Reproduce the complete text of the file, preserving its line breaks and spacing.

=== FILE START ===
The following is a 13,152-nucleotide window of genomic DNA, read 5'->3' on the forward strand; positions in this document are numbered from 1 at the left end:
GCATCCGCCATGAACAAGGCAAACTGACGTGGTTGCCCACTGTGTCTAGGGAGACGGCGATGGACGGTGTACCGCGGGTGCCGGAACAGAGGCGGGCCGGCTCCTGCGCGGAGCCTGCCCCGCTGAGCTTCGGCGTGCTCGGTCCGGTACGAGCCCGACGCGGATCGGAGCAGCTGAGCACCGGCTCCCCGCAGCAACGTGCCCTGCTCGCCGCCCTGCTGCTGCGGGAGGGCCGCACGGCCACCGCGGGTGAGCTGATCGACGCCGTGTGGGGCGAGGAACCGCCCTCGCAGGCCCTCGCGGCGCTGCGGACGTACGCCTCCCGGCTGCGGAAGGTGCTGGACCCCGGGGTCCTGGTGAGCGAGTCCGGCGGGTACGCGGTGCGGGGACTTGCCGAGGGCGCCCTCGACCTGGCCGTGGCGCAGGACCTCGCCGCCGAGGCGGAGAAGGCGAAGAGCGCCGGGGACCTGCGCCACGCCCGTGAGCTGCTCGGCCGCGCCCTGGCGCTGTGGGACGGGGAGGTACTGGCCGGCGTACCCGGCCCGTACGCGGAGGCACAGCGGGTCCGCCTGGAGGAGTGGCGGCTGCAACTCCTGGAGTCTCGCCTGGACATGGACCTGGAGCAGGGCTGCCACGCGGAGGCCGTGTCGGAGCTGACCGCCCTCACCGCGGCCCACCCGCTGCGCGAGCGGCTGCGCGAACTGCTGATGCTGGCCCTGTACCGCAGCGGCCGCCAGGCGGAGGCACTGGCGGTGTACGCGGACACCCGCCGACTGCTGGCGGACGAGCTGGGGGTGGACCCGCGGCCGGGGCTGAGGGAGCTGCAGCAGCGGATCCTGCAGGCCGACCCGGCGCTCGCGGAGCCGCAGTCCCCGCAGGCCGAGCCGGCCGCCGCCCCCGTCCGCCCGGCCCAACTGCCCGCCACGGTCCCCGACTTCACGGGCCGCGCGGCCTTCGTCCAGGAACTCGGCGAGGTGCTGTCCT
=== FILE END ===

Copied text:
The following is a 13,152-nucleotide window of genomic DNA, read 5'->3' on the forward strand; positions in this document are numbered from 1 at the left end:
GCATCCGCCATGAACAAGGCAAACTGACGTGGTTGCCCACTGTGTCTAGGGAGACGGCGATGGACGGTGTACCGCGGGTGCCGGAACAGAGGCGGGCCGGCTCCTGCGCGGAGCCTGCCCCGCTGAGCTTCGGCGTGCTCGGTCCGGTACGAGCCCGACGCGGATCGGAGCAGCTGAGCACCGGCTCCCCGCAGCAACGTGCCCTGCTCGCCGCCCTGCTGCTGCGGGAGGGCCGCACGGCCACCGCGGGTGAGCTGATCGACGCCGTGTGGGGCGAGGAACCGCCCTCGCAGGCCCTCGCGGCGCTGCGGACGTACGCCTCCCGGCTGCGGAAGGTGCTGGACCCCGGGGTCCTGGTGAGCGAGTCCGGCGGGTACGCGGTGCGGGGACTTGCCGAGGGCGCCCTCGACCTGGCCGTGGCGCAGGACCTCGCCGCCGAGGCGGAGAAGGCGAAGAGCGCCGGGGACCTGCGCCACGCCCGTGAGCTGCTCGGCCGCGCCCTGGCGCTGTGGGACGGGGAGGTACTGGCCGGCGTACCCGGCCCGTACGCGGAGGCACAGCGGGTCCGCCTGGAGGAGTGGCGGCTGCAACTCCTGGAGTCTCGCCTGGACATGGACCTGGAGCAGGGCTGCCACGCGGAGGCCGTGTCGGAGCTGACCGCCCTCACCGCGGCCCACCCGCTGCGCGAGCGGCTGCGCGAACTGCTGATGCTGGCCCTGTACCGCAGCGGCCGCCAGGCGGAGGCACTGGCGGTGTACGCGGACACCCGCCGACTGCTGGCGGACGAGCTGGGGGTGGACCCGCGGCCGGGGCTGAGGGAGCTGCAGCAGCGGATCCTGCAGGCCGACCCGGCGCTCGCGGAGCCGCAGTCCCCGCAGGCCGAGCCGGCCGCCGCCCCCGTCCGCCCGGCCCAACTGCCCGCCACGGTCCCCGACTTCACGGGCCGCGCGGCCTTCGTCCAGGAACTCGGCGAGGTGCTGTCCT